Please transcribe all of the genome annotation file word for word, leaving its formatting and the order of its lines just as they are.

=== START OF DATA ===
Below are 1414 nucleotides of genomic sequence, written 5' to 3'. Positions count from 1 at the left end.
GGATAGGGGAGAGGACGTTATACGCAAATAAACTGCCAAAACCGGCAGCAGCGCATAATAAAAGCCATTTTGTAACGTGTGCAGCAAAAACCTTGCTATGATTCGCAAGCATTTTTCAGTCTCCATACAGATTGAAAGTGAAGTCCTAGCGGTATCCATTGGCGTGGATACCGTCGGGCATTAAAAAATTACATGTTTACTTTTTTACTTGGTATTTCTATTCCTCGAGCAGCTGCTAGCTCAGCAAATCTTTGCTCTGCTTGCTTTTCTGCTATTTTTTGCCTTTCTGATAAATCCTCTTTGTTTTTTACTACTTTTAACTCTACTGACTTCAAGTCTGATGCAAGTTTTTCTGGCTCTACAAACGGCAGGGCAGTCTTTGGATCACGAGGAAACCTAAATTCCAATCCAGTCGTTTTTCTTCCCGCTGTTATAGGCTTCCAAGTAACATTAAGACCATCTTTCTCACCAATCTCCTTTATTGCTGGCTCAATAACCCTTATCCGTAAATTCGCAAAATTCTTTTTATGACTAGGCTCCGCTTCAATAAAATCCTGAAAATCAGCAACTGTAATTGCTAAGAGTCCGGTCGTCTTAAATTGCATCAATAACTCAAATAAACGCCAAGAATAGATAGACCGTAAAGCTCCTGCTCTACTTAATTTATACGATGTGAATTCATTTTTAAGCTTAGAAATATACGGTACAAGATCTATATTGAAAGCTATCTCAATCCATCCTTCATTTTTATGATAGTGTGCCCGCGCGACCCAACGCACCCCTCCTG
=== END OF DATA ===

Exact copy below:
Below are 1414 nucleotides of genomic sequence, written 5' to 3'. Positions count from 1 at the left end.
GGATAGGGGAGAGGACGTTATACGCAAATAAACTGCCAAAACCGGCAGCAGCGCATAATAAAAGCCATTTTGTAACGTGTGCAGCAAAAACCTTGCTATGATTCGCAAGCATTTTTCAGTCTCCATACAGATTGAAAGTGAAGTCCTAGCGGTATCCATTGGCGTGGATACCGTCGGGCATTAAAAAATTACATGTTTACTTTTTTACTTGGTATTTCTATTCCTCGAGCAGCTGCTAGCTCAGCAAATCTTTGCTCTGCTTGCTTTTCTGCTATTTTTTGCCTTTCTGATAAATCCTCTTTGTTTTTTACTACTTTTAACTCTACTGACTTCAAGTCTGATGCAAGTTTTTCTGGCTCTACAAACGGCAGGGCAGTCTTTGGATCACGAGGAAACCTAAATTCCAATCCAGTCGTTTTTCTTCCCGCTGTTATAGGCTTCCAAGTAACATTAAGACCATCTTTCTCACCAATCTCCTTTATTGCTGGCTCAATAACCCTTATCCGTAAATTCGCAAAATTCTTTTTATGACTAGGCTCCGCTTCAATAAAATCCTGAAAATCAGCAACTGTAATTGCTAAGAGTCCGGTCGTCTTAAATTGCATCAATAACTCAAATAAACGCCAAGAATAGATAGACCGTAAAGCTCCTGCTCTACTTAATTTATACGATGTGAATTCATTTTTAAGCTTAGAAATATACGGTACAAGATCTATATTGAAAGCTATCTCAATCCATCCTTCATTTTTATGATAGTGTGCCCGCGCGACCCAACGCACCCCTCCTG